Like everything good, the rewards of blogging are not always obvious at first. You diligently tap shit into a computer for several months. You share your insights and try to make the world a better place but its not obvious that its making any difference. The world carries on.
But then I get feedback that makes me realise that people are actually putting the messages of The Escape Artist into action. So I want to share something with you I recently received from a reader via email about their escape from the evil clutches of a financial adviser / wealth manager.
Taking control of your own investments (including pensions) is one of the single most important actions you can take on the path to financial independence. The cost savings accumulate into hundreds of thousands of pounds over an investing lifetime. I showed how some could easily save a million pounds here. But its not just the cost saving that matters, its also the mindset. The person who delegates looking after their money to others is often subconsciously evading responsibility for their own future.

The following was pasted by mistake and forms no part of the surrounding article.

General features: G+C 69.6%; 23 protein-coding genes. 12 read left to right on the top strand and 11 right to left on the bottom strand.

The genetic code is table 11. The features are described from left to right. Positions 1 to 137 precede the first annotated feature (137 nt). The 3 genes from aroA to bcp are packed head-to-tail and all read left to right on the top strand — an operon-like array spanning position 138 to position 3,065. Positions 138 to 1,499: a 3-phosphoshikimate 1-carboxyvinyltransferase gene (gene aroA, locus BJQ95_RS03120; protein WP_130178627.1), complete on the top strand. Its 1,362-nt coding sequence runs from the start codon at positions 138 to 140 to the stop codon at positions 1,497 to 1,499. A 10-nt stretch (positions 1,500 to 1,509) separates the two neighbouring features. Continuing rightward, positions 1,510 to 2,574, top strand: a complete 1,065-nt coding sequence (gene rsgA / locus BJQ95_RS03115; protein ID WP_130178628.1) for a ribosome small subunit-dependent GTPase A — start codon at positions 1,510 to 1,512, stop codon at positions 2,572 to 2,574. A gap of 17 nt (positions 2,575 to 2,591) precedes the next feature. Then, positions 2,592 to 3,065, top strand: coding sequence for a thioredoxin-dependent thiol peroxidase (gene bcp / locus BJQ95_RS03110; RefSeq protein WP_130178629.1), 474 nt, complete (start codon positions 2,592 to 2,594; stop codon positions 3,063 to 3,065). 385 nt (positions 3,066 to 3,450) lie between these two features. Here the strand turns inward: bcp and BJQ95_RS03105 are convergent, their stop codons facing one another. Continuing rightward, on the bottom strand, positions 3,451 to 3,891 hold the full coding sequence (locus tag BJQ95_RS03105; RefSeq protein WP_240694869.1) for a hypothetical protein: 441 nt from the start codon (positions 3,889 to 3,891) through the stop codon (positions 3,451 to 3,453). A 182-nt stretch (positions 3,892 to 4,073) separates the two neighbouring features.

The irony is that most people think they are hiring a financial adviser / wealth manager in order to stand a better chance of beating the market. This is like a racehorse owner hiring a bigger jockey to improve performance. The financial adviser’s fees are the extra weight carried. The horse (your portfolio) now has to expend much more energy to try to keep up with the other horses in the race. More likely, it will fall at one of the hurdles or just finish last.
Others think they are hiring a financial adviser in order to guide them through complexity. But its not hard to construct a simple, efficient portfolio. The complexity has been created by the financial services industry in order to confuse the public and justify its fees.
I have no problem with good financial advisers that give truly independent fixed-fee based advice. The problem is that they are a small minority.